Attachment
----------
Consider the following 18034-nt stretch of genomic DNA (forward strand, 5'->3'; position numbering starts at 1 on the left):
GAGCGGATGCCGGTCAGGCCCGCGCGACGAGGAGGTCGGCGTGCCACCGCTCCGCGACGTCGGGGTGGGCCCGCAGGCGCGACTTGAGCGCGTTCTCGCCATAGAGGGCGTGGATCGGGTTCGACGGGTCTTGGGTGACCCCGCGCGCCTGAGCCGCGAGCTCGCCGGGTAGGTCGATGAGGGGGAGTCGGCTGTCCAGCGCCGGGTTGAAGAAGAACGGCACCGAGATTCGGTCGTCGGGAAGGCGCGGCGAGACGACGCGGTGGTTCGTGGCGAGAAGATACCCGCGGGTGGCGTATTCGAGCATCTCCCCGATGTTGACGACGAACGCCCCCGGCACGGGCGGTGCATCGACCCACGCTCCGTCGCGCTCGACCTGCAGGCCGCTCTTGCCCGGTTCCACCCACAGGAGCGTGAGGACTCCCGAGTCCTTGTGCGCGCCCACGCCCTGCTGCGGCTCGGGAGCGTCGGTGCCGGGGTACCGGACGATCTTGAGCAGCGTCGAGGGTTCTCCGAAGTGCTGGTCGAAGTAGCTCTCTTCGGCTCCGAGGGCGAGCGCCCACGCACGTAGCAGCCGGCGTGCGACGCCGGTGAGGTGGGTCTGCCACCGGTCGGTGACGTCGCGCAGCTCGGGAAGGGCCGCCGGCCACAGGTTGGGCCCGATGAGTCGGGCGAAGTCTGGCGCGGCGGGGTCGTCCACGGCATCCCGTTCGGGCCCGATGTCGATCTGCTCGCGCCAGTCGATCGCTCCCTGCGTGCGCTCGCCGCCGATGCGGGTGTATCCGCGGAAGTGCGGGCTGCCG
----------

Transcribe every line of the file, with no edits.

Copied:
Consider the following 18034-nt stretch of genomic DNA (forward strand, 5'->3'; position numbering starts at 1 on the left):
GAGCGGATGCCGGTCAGGCCCGCGCGACGAGGAGGTCGGCGTGCCACCGCTCCGCGACGTCGGGGTGGGCCCGCAGGCGCGACTTGAGCGCGTTCTCGCCATAGAGGGCGTGGATCGGGTTCGACGGGTCTTGGGTGACCCCGCGCGCCTGAGCCGCGAGCTCGCCGGGTAGGTCGATGAGGGGGAGTCGGCTGTCCAGCGCCGGGTTGAAGAAGAACGGCACCGAGATTCGGTCGTCGGGAAGGCGCGGCGAGACGACGCGGTGGTTCGTGGCGAGAAGATACCCGCGGGTGGCGTATTCGAGCATCTCCCCGATGTTGACGACGAACGCCCCCGGCACGGGCGGTGCATCGACCCACGCTCCGTCGCGCTCGACCTGCAGGCCGCTCTTGCCCGGTTCCACCCACAGGAGCGTGAGGACTCCCGAGTCCTTGTGCGCGCCCACGCCCTGCTGCGGCTCGGGAGCGTCGGTGCCGGGGTACCGGACGATCTTGAGCAGCGTCGAGGGTTCTCCGAAGTGCTGGTCGAAGTAGCTCTCTTCGGCTCCGAGGGCGAGCGCCCACGCACGTAGCAGCCGGCGTGCGACGCCGGTGAGGTGGGTCTGCCACCGGTCGGTGACGTCGCGCAGCTCGGGAAGGGCCGCCGGCCACAGGTTGGGCCCGATGAGTCGGGCGAAGTCTGGCGCGGCGGGGTCGTCCACGGCATCCCGTTCGGGCCCGATGTCGATCTGCTCGCGCCAGTCGATCGCTCCCTGCGTGCGCTCGCCGCCGATGCGGGTGTATCCGCGGAAGTGCGGGCTGCCG